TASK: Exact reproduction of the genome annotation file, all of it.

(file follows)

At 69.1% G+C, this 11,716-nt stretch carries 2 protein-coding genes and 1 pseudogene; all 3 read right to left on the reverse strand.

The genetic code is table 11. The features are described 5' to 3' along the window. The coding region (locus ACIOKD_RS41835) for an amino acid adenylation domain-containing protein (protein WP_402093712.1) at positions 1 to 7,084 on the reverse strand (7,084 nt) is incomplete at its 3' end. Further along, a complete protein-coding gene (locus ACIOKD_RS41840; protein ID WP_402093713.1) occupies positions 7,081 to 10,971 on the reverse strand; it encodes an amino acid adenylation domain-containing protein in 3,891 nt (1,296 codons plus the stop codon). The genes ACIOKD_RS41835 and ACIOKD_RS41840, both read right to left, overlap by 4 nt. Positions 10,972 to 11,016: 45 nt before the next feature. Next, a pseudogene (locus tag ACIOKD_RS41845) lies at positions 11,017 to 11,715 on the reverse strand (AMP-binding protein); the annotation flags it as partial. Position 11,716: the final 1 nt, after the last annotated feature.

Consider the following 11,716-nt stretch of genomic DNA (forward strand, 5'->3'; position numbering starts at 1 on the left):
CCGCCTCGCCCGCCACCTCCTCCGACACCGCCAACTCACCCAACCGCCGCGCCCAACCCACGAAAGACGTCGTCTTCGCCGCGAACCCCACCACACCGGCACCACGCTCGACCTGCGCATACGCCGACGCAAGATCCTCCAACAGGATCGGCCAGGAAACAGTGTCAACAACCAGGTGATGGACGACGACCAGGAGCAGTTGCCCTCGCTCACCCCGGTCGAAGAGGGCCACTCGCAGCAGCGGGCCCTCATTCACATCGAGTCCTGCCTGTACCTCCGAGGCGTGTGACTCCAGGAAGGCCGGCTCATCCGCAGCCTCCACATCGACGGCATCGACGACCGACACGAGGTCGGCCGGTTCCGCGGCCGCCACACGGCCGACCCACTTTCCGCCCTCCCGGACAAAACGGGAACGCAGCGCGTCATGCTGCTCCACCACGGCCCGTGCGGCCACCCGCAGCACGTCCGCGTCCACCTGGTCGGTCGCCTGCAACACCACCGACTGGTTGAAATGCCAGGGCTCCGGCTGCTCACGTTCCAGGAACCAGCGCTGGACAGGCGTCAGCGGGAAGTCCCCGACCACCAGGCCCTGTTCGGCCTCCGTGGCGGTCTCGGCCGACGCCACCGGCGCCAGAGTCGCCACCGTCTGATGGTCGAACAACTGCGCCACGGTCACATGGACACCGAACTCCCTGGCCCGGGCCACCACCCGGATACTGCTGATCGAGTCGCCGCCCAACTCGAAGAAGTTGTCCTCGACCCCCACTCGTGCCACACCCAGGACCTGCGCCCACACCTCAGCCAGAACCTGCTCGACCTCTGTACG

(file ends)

At 69.1% G+C, this 11,716-nt stretch carries 2 protein-coding genes and 1 pseudogene; all 3 read right to left on the reverse strand.

The genetic code is table 11. The features are described 5' to 3' along the window. The coding region (locus ACIOKD_RS41835) for an amino acid adenylation domain-containing protein (protein WP_402093712.1) at positions 1 to 7,084 on the reverse strand (7,084 nt) is incomplete at its 3' end. Further along, a complete protein-coding gene (locus ACIOKD_RS41840; protein ID WP_402093713.1) occupies positions 7,081 to 10,971 on the reverse strand; it encodes an amino acid adenylation domain-containing protein in 3,891 nt (1,296 codons plus the stop codon). The genes ACIOKD_RS41835 and ACIOKD_RS41840, both read right to left, overlap by 4 nt. Positions 10,972 to 11,016: 45 nt before the next feature. Next, a pseudogene (locus tag ACIOKD_RS41845) lies at positions 11,017 to 11,715 on the reverse strand (AMP-binding protein); the annotation flags it as partial. Position 11,716: the final 1 nt, after the last annotated feature.

Consider the following 11,716-nt stretch of genomic DNA (forward strand, 5'->3'; position numbering starts at 1 on the left):
CCGCCTCGCCCGCCACCTCCTCCGACACCGCCAACTCACCCAACCGCCGCGCCCAACCCACGAAAGACGTCGTCTTCGCCGCGAACCCCACCACACCGGCACCACGCTCGACCTGCGCATACGCCGACGCAAGATCCTCCAACAGGATCGGCCAGGAAACAGTGTCAACAACCAGGTGATGGACGACGACCAGGAGCAGTTGCCCTCGCTCACCCCGGTCGAAGAGGGCCACTCGCAGCAGCGGGCCCTCATTCACATCGAGTCCTGCCTGTACCTCCGAGGCGTGTGACTCCAGGAAGGCCGGCTCATCCGCAGCCTCCACATCGACGGCATCGACGACCGACACGAGGTCGGCCGGTTCCGCGGCCGCCACACGGCCGACCCACTTTCCGCCCTCCCGGACAAAACGGGAACGCAGCGCGTCATGCTGCTCCACCACGGCCCGTGCGGCCACCCGCAGCACGTCCGCGTCCACCTGGTCGGTCGCCTGCAACACCACCGACTGGTTGAAATGCCAGGGCTCCGGCTGCTCACGTTCCAGGAACCAGCGCTGGACAGGCGTCAGCGGGAAGTCCCCGACCACCAGGCCCTGTTCGGCCTCCGTGGCGGTCTCGGCCGACGCCACCGGCGCCAGAGTCGCCACCGTCTGATGGTCGAACAACTGCGCCACGGTCACATGGACACCGAACTCCCTGGCCCGGGCCACCACCCGGATACTGCTGATCGAGTCGCCGCCCAACTCGAAGAAGTTGTCCTCGACCCCCACTCGTGCCACACCCAGGACCTGCGCCCACACCTCAGCCAGAACCTGCTCGACCTCTGTACG